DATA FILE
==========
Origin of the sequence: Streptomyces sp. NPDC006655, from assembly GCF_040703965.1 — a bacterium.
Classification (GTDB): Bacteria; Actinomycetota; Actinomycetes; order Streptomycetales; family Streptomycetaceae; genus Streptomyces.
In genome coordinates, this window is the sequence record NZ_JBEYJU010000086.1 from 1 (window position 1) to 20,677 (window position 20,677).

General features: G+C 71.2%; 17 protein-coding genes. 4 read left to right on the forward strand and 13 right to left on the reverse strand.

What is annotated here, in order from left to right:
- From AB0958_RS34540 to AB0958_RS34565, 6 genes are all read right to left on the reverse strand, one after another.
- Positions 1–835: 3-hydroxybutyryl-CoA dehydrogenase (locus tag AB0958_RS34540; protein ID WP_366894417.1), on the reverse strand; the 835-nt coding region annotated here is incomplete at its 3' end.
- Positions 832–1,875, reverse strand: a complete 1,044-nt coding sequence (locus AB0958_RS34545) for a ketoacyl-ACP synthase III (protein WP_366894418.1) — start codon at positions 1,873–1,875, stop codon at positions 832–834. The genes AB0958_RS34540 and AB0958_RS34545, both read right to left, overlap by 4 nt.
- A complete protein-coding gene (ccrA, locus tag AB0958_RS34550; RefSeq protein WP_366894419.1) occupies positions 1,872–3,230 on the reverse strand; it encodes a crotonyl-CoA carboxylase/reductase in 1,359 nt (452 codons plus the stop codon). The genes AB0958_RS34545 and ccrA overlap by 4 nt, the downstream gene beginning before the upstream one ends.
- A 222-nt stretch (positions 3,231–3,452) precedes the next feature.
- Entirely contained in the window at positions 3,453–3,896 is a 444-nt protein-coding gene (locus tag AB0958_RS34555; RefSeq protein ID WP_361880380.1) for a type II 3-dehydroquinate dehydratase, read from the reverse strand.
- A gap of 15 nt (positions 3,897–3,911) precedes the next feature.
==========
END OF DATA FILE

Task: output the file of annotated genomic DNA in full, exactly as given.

Origin of the sequence: Streptomyces sp. NPDC006655, from assembly GCF_040703965.1 — a bacterium.
Classification (GTDB): Bacteria; Actinomycetota; Actinomycetes; order Streptomycetales; family Streptomycetaceae; genus Streptomyces.
In genome coordinates, this window is the sequence record NZ_JBEYJU010000086.1 from 1 (window position 1) to 20,677 (window position 20,677).

General features: G+C 71.2%; 17 protein-coding genes. 4 read left to right on the forward strand and 13 right to left on the reverse strand.

What is annotated here, in order from left to right:
- From AB0958_RS34540 to AB0958_RS34565, 6 genes are all read right to left on the reverse strand, one after another.
- Positions 1–835: 3-hydroxybutyryl-CoA dehydrogenase (locus tag AB0958_RS34540; protein ID WP_366894417.1), on the reverse strand; the 835-nt coding region annotated here is incomplete at its 3' end.
- Positions 832–1,875, reverse strand: a complete 1,044-nt coding sequence (locus AB0958_RS34545) for a ketoacyl-ACP synthase III (protein WP_366894418.1) — start codon at positions 1,873–1,875, stop codon at positions 832–834. The genes AB0958_RS34540 and AB0958_RS34545, both read right to left, overlap by 4 nt.
- A complete protein-coding gene (ccrA, locus tag AB0958_RS34550; RefSeq protein WP_366894419.1) occupies positions 1,872–3,230 on the reverse strand; it encodes a crotonyl-CoA carboxylase/reductase in 1,359 nt (452 codons plus the stop codon). The genes AB0958_RS34545 and ccrA overlap by 4 nt, the downstream gene beginning before the upstream one ends.
- A 222-nt stretch (positions 3,231–3,452) precedes the next feature.
- Entirely contained in the window at positions 3,453–3,896 is a 444-nt protein-coding gene (locus tag AB0958_RS34555; RefSeq protein ID WP_361880380.1) for a type II 3-dehydroquinate dehydratase, read from the reverse strand.
- A gap of 15 nt (positions 3,897–3,911) precedes the next feature.